IMF is a rare disease in children that can present during infancy and has a protracted course. The only known curative approach for this disease in adult patients is allogeneic HSCT. There are very few reports describing the long-term outcome of young children following stem cell transplantation for IMF. We report on eight patients less than two yr of age with IMF that did not resolve with supportive care measures. All patients underwent myeloablative conditioning regimen with busulfan and cyclophosphamide ± ATG followed by HSCT from matched related (n = 6) or unrelated donor (n = 2). All patients achieved neutrophil and platelet engraftment. Four patients had grade II-III acute GVHD, and chronic GVHD developed in five patients (three mild and two severe). At a median follow-up of eight and a half yr (0.7-9), all patients are alive with complete resolution of their hematologic manifestations. At the last follow-up, all patients had normal endocrine function except for one patient who developed hypothyroidism. To date, this is the largest cohort of young children with IMF treated successfully with HSCT, with the longest duration of follow-up. In conclusion, our study showed that HSCT is a curative option for infants with IMF.
© 2013 John Wiley & Sons A/S. Published by John Wiley & Sons Ltd.
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18 MeSH Terms
Six-month freedom from treatment failure is an important end point for acute GVHD clinical trials.
Sengsayadeth S, Savani BN, Jagasia M, Goodman S, Greer JP, Chen H, Chinratanalab W, Kassim AA, Engelhardt BG
(2014) Bone Marrow Transplant 49: 236-40
MeSH Terms: Acute Disease, Adult, Aged, Female, Graft vs Host Disease, Hematopoietic Stem Cell Transplantation, Humans, Male, Middle Aged, Survival Analysis, Transplantation Conditioning, Transplantation, Homologous, Treatment Failure, Treatment Outcome
Show Abstract · Added March 20, 2014
We studied the American Society for Blood and Marrow Transplantation (ASBMT) 6-month (m) freedom from treatment failure (FFTF) as a predictor of survival for patients with acute GVHD (aGVHD) requiring treatment. Adult patients undergoing allogeneic hematopoietic cell transplant (HCT) from February 2007 to March 2009 who were enrolled in a prospective biomarker clinical trial and developed aGVHD requiring systemic corticosteroids by day +100 were included (N=44). Six-month FFTF was defined as per the ASBMT guidelines (absence of death, malignancy relapse/progression or systemic immunosuppression change within 6 months of starting steroids and before chronic GVHD development). aGVHD was treated with systemic corticosteroids in 44 patients. Day 28 response after steroid initiation (complete response+very good partial response+partial response) occurred in 38 (87%) patients, but only 28 (64%) HCT recipients met the 6-m FFTF end point. Day 28 response predicted 6-m FFTF. Achieving 6-m FFTF was associated with improved 2-year (y) OS (81% vs 48%; P=0.03) and decreased 2-y non-relapse mortality (8% vs 49%; P=0.01). In multivariate analysis, 6-m FFTF continued to predict improved OS (hazard ratio, 0.27; P=0.03). The 6-m FFTF end point measures fixed outcomes, predicts long-term therapeutic success and could be less prone to measurement error than aGVHD clinical response at day 28.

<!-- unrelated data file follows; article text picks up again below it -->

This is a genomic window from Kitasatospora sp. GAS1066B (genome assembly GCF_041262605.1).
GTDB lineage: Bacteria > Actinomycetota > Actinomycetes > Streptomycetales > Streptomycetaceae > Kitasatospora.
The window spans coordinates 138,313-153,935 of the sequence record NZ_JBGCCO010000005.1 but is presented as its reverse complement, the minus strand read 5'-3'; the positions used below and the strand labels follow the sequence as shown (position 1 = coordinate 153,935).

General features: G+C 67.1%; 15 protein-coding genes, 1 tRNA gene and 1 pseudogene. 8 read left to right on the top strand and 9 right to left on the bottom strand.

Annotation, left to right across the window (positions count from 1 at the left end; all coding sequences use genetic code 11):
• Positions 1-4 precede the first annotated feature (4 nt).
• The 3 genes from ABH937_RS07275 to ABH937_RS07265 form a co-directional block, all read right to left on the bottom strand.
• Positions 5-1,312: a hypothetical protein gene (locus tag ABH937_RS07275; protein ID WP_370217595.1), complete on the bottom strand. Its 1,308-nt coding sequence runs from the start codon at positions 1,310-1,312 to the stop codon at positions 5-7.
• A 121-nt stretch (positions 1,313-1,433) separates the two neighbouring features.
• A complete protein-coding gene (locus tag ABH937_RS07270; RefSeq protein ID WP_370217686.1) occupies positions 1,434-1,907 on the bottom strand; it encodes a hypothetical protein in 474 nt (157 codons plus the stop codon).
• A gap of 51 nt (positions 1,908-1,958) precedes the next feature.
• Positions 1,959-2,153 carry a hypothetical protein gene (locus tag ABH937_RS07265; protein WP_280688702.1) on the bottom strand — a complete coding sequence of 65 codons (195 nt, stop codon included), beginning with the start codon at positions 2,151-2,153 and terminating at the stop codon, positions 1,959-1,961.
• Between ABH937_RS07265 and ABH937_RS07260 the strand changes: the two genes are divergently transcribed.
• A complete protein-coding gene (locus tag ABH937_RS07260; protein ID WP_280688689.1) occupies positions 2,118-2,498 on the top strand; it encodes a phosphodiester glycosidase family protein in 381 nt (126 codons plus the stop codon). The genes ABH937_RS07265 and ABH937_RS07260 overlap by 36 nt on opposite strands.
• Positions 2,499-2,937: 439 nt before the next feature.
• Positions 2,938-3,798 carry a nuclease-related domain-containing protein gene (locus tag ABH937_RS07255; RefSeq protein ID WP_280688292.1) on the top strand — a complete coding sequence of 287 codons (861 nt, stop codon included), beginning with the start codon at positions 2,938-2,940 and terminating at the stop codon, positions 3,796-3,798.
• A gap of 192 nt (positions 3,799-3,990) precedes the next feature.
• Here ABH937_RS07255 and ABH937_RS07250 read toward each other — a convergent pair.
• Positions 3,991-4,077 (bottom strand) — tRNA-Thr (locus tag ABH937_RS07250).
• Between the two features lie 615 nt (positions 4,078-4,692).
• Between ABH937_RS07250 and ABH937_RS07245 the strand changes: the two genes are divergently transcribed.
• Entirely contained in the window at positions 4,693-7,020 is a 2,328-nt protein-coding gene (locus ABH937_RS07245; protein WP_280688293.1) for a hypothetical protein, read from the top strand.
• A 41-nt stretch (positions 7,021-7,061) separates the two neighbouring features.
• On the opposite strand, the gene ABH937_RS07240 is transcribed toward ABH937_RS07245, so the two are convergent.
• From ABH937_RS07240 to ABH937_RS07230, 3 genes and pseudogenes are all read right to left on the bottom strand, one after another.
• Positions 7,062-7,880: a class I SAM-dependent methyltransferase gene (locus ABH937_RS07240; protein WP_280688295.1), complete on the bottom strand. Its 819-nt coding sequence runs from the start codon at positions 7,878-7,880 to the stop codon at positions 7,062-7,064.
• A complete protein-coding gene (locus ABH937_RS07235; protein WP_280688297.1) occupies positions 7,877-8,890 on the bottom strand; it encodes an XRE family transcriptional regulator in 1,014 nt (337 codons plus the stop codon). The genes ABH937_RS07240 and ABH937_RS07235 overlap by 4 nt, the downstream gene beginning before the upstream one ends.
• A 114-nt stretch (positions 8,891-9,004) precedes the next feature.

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14 MeSH Terms
Comorbidity burden in patients with chronic GVHD.
Wood WA, Chai X, Weisdorf D, Martin PJ, Cutler C, Inamoto Y, Wolff D, Pavletic SZ, Pidala J, Palmer JM, Arora M, Arai S, Jagasia M, Storer B, Lee SJ, Mitchell S
(2013) Bone Marrow Transplant 48: 1429-36
MeSH Terms: Adolescent, Adult, Aged, Child, Child, Preschool, Chronic Disease, Comorbidity, Female, Graft vs Host Disease, Hematopoietic Stem Cell Transplantation, Humans, Male, Middle Aged, Prospective Studies, Transplantation Conditioning, Treatment Outcome, Young Adult
Show Abstract · Added March 20, 2014
Chronic GVHD (cGVHD) is associated with mortality, disability and impaired quality of life. Understanding the role of comorbidity in patients with cGVHD is important both for prognostication and potentially for tailoring treatments based on mortality risks. In a prospective cohort study of patients with cGVHD (n=239), we examined the performance of two comorbidity scales, the Functional Comorbidity Index (FCI) and the Hematopoietic Cell Transplantation-specific Comorbidity Index (HCT-CI). Both scales detected a higher number of comorbidities at cGVHD cohort enrollment than pre-hematopoietic cell transplant (HCT) (P<0.001). Higher HCT-CI scores at the time of cGVHD cohort enrollment were associated with higher non-relapse mortality (HR: 1.21:1.04-1.42, P=0.01). For overall mortality, we detected an interaction with platelet count. Higher HCT-CI scores at enrollment were associated with an increased risk of overall mortality when the platelet count was ≤ 100,000/μL (HR: 2.01:1.20-3.35, P=0.01), but not when it was >100,000/μL (HR: 1.05:0.90-1.22, P=0.53). Comorbidity scoring may help better to predict survival outcomes in patients with cGVHD. Further studies to understand vulnerability unrelated to cGVHD activity in this patient population are needed.
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17 MeSH Terms
T cell-specific notch inhibition blocks graft-versus-host disease by inducing a hyporesponsive program in alloreactive CD4+ and CD8+ T cells.
Sandy AR, Chung J, Toubai T, Shan GT, Tran IT, Friedman A, Blackwell TS, Reddy P, King PD, Maillard I